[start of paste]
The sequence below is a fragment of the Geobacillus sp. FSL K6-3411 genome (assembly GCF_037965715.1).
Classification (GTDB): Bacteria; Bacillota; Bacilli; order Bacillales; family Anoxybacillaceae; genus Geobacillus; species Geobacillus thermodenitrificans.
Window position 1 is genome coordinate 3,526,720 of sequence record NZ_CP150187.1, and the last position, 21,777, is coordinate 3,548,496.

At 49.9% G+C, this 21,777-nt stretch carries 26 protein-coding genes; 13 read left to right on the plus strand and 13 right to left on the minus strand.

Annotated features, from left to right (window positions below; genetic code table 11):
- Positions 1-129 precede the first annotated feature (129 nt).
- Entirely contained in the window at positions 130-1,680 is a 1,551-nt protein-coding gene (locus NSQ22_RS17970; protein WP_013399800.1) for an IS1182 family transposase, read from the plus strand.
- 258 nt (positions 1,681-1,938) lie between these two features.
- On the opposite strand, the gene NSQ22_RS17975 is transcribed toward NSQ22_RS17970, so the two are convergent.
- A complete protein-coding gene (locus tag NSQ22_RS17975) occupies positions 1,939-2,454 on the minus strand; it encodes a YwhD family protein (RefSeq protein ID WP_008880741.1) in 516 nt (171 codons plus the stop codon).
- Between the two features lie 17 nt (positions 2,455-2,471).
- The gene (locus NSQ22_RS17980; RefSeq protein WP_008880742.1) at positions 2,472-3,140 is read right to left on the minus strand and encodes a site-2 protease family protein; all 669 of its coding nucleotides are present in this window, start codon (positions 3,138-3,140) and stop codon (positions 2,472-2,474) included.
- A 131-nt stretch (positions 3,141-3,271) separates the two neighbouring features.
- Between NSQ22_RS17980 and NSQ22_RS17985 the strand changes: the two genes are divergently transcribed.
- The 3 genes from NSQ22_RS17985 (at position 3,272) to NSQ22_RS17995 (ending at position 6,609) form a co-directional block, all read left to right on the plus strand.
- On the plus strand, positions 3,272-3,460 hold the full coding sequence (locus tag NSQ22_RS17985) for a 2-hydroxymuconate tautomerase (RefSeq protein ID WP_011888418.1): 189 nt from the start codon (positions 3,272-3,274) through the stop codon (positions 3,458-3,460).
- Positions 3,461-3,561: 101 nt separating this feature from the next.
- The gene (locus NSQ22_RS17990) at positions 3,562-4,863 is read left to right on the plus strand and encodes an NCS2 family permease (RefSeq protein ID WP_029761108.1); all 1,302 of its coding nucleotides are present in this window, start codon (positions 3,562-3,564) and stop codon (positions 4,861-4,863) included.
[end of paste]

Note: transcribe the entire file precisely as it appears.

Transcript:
The sequence below is a fragment of the Geobacillus sp. FSL K6-3411 genome (assembly GCF_037965715.1).
Classification (GTDB): Bacteria; Bacillota; Bacilli; order Bacillales; family Anoxybacillaceae; genus Geobacillus; species Geobacillus thermodenitrificans.
Window position 1 is genome coordinate 3,526,720 of sequence record NZ_CP150187.1, and the last position, 21,777, is coordinate 3,548,496.

At 49.9% G+C, this 21,777-nt stretch carries 26 protein-coding genes; 13 read left to right on the plus strand and 13 right to left on the minus strand.

Annotated features, from left to right (window positions below; genetic code table 11):
- Positions 1-129 precede the first annotated feature (129 nt).
- Entirely contained in the window at positions 130-1,680 is a 1,551-nt protein-coding gene (locus NSQ22_RS17970; protein WP_013399800.1) for an IS1182 family transposase, read from the plus strand.
- 258 nt (positions 1,681-1,938) lie between these two features.
- On the opposite strand, the gene NSQ22_RS17975 is transcribed toward NSQ22_RS17970, so the two are convergent.
- A complete protein-coding gene (locus tag NSQ22_RS17975) occupies positions 1,939-2,454 on the minus strand; it encodes a YwhD family protein (RefSeq protein ID WP_008880741.1) in 516 nt (171 codons plus the stop codon).
- Between the two features lie 17 nt (positions 2,455-2,471).
- The gene (locus NSQ22_RS17980; RefSeq protein WP_008880742.1) at positions 2,472-3,140 is read right to left on the minus strand and encodes a site-2 protease family protein; all 669 of its coding nucleotides are present in this window, start codon (positions 3,138-3,140) and stop codon (positions 2,472-2,474) included.
- A 131-nt stretch (positions 3,141-3,271) separates the two neighbouring features.
- Between NSQ22_RS17980 and NSQ22_RS17985 the strand changes: the two genes are divergently transcribed.
- The 3 genes from NSQ22_RS17985 (at position 3,272) to NSQ22_RS17995 (ending at position 6,609) form a co-directional block, all read left to right on the plus strand.
- On the plus strand, positions 3,272-3,460 hold the full coding sequence (locus tag NSQ22_RS17985) for a 2-hydroxymuconate tautomerase (RefSeq protein ID WP_011888418.1): 189 nt from the start codon (positions 3,272-3,274) through the stop codon (positions 3,458-3,460).
- Positions 3,461-3,561: 101 nt separating this feature from the next.
- The gene (locus NSQ22_RS17990) at positions 3,562-4,863 is read left to right on the plus strand and encodes an NCS2 family permease (RefSeq protein ID WP_029761108.1); all 1,302 of its coding nucleotides are present in this window, start codon (positions 3,562-3,564) and stop codon (positions 4,861-4,863) included.